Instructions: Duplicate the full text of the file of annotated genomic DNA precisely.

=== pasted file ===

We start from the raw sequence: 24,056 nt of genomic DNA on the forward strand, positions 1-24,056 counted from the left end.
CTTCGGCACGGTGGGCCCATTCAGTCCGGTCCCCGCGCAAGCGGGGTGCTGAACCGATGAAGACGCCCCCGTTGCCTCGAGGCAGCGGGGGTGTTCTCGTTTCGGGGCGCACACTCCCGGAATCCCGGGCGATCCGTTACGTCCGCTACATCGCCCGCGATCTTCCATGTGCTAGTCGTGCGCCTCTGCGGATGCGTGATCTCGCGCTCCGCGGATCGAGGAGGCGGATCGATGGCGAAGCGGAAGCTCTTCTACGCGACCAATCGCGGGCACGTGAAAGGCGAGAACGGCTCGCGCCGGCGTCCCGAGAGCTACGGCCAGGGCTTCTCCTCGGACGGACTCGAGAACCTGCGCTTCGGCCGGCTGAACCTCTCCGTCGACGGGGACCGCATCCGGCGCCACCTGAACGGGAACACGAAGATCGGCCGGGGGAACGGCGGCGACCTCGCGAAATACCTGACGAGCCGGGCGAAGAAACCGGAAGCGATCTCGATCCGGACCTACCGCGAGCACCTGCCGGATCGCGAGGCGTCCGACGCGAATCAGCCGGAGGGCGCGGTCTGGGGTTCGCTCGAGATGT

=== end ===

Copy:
We start from the raw sequence: 24,056 nt of genomic DNA on the forward strand, positions 1-24,056 counted from the left end.
CTTCGGCACGGTGGGCCCATTCAGTCCGGTCCCCGCGCAAGCGGGGTGCTGAACCGATGAAGACGCCCCCGTTGCCTCGAGGCAGCGGGGGTGTTCTCGTTTCGGGGCGCACACTCCCGGAATCCCGGGCGATCCGTTACGTCCGCTACATCGCCCGCGATCTTCCATGTGCTAGTCGTGCGCCTCTGCGGATGCGTGATCTCGCGCTCCGCGGATCGAGGAGGCGGATCGATGGCGAAGCGGAAGCTCTTCTACGCGACCAATCGCGGGCACGTGAAAGGCGAGAACGGCTCGCGCCGGCGTCCCGAGAGCTACGGCCAGGGCTTCTCCTCGGACGGACTCGAGAACCTGCGCTTCGGCCGGCTGAACCTCTCCGTCGACGGGGACCGCATCCGGCGCCACCTGAACGGGAACACGAAGATCGGCCGGGGGAACGGCGGCGACCTCGCGAAATACCTGACGAGCCGGGCGAAGAAACCGGAAGCGATCTCGATCCGGACCTACCGCGAGCACCTGCCGGATCGCGAGGCGTCCGACGCGAATCAGCCGGAGGGCGCGGTCTGGGGTTCGCTCGAGATGT